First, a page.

Wrap up waste
The role supermarkets can play in cutting packaging waste has come under the spotlight this week.
The role supermarkets can play in cutting packaging waste has come under the spotlight this week when the UK's top 13 grocery retailers met with Ben Bradshaw, minister for the local environment, and Jennie Price, chief executive of the Waste and Resources Action Programme (WRAP).
Retailers reported what they have already done in the past year, including minimising packaging on supermarket shelves and developing foods that stay fresher for longer and therefore cut what is thrown away. Salad bags at Asda are now lighter, ready-meal packaging is now 30% lighter at Marks & Spencer, and the cartons have been removed from Co-op's tomato puree.
Bradshaw said: "Unnecessary and excessive packaging and waste contributes to dangerous climate change. It also adds to the cost of local authorities and the public of managing waste.
"I am impressed by the commitment that has been shown over the past year by retailers, but the action has to go further and has to be more visible to consumers. Until the supermarkets demonstrate clearly that they are willing to lead by example we cannot expect consumers to get fully engaged with reducing their own waste."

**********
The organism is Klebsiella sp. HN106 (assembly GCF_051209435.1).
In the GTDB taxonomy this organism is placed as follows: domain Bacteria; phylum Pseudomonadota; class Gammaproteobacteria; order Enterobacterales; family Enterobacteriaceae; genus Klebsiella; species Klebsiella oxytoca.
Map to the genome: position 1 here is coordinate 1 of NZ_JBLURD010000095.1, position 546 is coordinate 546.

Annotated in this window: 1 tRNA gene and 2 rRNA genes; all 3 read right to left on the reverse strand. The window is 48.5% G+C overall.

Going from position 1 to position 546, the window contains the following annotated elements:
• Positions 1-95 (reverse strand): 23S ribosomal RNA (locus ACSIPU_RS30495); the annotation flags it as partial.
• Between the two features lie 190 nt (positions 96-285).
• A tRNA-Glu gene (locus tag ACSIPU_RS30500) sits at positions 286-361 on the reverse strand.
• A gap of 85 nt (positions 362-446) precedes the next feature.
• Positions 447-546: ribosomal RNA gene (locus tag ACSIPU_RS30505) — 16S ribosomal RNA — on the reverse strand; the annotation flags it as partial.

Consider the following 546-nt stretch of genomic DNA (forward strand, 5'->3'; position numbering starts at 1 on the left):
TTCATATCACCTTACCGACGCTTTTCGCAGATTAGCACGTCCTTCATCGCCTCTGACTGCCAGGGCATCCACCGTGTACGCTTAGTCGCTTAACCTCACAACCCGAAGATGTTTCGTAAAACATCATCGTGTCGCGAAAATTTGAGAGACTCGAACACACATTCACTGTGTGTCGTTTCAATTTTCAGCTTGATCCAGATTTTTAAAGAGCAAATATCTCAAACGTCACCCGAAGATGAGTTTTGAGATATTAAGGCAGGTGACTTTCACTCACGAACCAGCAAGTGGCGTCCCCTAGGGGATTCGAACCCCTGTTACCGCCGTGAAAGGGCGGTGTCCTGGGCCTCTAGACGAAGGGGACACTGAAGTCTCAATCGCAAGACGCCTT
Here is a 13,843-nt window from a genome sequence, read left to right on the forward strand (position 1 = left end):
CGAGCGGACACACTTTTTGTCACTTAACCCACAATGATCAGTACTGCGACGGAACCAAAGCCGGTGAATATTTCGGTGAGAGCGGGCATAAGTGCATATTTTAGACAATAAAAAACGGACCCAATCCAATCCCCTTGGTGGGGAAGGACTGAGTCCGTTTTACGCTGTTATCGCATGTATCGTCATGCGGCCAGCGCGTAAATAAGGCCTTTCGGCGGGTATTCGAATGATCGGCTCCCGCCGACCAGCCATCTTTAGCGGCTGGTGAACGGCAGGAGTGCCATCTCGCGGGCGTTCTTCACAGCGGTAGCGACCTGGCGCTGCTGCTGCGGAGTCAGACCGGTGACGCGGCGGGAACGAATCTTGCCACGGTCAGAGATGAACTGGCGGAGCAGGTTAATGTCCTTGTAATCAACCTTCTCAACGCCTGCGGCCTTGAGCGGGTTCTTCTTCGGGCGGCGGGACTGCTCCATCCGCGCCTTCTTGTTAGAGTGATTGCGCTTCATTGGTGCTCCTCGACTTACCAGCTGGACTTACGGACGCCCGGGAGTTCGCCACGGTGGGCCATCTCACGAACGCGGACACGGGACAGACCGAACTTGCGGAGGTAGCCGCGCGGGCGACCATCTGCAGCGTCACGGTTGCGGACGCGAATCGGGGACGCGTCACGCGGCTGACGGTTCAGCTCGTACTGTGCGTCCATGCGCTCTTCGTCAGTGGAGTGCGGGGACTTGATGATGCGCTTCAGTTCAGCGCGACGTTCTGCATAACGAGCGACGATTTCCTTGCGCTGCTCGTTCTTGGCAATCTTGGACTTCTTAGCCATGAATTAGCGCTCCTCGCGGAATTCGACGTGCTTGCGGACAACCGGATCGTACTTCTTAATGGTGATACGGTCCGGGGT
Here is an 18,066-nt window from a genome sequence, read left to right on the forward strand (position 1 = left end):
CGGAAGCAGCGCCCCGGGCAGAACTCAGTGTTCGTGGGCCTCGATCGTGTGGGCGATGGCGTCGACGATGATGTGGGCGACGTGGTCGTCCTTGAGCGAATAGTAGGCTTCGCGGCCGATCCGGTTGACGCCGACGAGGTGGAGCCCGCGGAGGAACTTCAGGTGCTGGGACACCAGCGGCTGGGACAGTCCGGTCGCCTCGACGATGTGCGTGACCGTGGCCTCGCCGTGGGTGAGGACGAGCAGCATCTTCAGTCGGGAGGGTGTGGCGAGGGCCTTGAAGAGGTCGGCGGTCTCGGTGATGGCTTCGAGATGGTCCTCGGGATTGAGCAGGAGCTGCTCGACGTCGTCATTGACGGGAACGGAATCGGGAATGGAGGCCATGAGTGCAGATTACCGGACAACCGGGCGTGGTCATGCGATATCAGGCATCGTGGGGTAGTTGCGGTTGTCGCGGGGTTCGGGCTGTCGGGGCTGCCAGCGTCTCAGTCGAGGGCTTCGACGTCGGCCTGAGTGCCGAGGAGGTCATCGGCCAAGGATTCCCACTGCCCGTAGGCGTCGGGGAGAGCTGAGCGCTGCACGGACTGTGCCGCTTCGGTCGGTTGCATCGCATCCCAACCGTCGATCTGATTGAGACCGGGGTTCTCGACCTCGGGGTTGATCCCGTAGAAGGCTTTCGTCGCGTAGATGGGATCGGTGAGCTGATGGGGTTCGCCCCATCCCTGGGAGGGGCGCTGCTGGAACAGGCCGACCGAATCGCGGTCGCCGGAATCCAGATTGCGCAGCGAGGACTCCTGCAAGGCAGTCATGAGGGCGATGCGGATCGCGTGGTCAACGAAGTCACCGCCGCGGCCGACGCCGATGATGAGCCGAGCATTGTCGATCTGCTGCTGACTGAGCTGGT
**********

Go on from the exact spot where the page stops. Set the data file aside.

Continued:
At the meeting, Price announced that three major brands - Heinz, Northern Foods and Unilever - have now signed up to WRAP's Courtauld Commitment to cut packaging waste and emphasised the commitment needed to deliver real change. She said: "Consumers are making a significant contribution to tackling the nation's waste by embracing recycling and we are now looking to the retailers to step up and play their part by helping to design out waste before it happens.
"We need to reverse the trends that have led to our 'throw away' habits. The retail sector has an enormous capacity to influence and innovate in this area, and the real impact will come when the commitment to reducing packaging and food waste becomes 'business as usual'. This is what we expect to see moving forward and the willingness of leading brands to come on board is extremely welcome as it increases the momentum and draws in the wider supply chain."
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